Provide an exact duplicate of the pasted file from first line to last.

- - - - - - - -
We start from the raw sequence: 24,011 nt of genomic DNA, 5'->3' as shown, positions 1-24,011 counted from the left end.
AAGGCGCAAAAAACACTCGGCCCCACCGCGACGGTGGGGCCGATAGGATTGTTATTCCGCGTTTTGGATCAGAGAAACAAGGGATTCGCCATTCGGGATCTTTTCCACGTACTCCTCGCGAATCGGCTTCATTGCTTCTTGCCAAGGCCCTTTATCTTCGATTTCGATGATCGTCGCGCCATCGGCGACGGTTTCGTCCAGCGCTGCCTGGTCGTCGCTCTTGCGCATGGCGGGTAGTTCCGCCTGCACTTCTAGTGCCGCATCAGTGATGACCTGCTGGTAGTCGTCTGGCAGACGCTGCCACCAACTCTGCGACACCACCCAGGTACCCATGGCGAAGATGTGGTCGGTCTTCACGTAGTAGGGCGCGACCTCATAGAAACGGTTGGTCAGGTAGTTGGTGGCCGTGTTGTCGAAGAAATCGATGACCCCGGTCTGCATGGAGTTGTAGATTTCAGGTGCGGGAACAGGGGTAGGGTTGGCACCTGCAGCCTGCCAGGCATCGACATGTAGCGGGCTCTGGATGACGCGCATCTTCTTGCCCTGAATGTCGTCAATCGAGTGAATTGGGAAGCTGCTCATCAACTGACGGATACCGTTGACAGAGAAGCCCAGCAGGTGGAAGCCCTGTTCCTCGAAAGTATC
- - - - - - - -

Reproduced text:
We start from the raw sequence: 24,011 nt of genomic DNA, 5'->3' as shown, positions 1-24,011 counted from the left end.
AAGGCGCAAAAAACACTCGGCCCCACCGCGACGGTGGGGCCGATAGGATTGTTATTCCGCGTTTTGGATCAGAGAAACAAGGGATTCGCCATTCGGGATCTTTTCCACGTACTCCTCGCGAATCGGCTTCATTGCTTCTTGCCAAGGCCCTTTATCTTCGATTTCGATGATCGTCGCGCCATCGGCGACGGTTTCGTCCAGCGCTGCCTGGTCGTCGCTCTTGCGCATGGCGGGTAGTTCCGCCTGCACTTCTAGTGCCGCATCAGTGATGACCTGCTGGTAGTCGTCTGGCAGACGCTGCCACCAACTCTGCGACACCACCCAGGTACCCATGGCGAAGATGTGGTCGGTCTTCACGTAGTAGGGCGCGACCTCATAGAAACGGTTGGTCAGGTAGTTGGTGGCCGTGTTGTCGAAGAAATCGATGACCCCGGTCTGCATGGAGTTGTAGATTTCAGGTGCGGGAACAGGGGTAGGGTTGGCACCTGCAGCCTGCCAGGCATCGACATGTAGCGGGCTCTGGATGACGCGCATCTTCTTGCCCTGAATGTCGTCAATCGAGTGAATTGGGAAGCTGCTCATCAACTGACGGATACCGTTGACAGAGAAGCCCAGCAGGTGGAAGCCCTGTTCCTCGAAAGTATC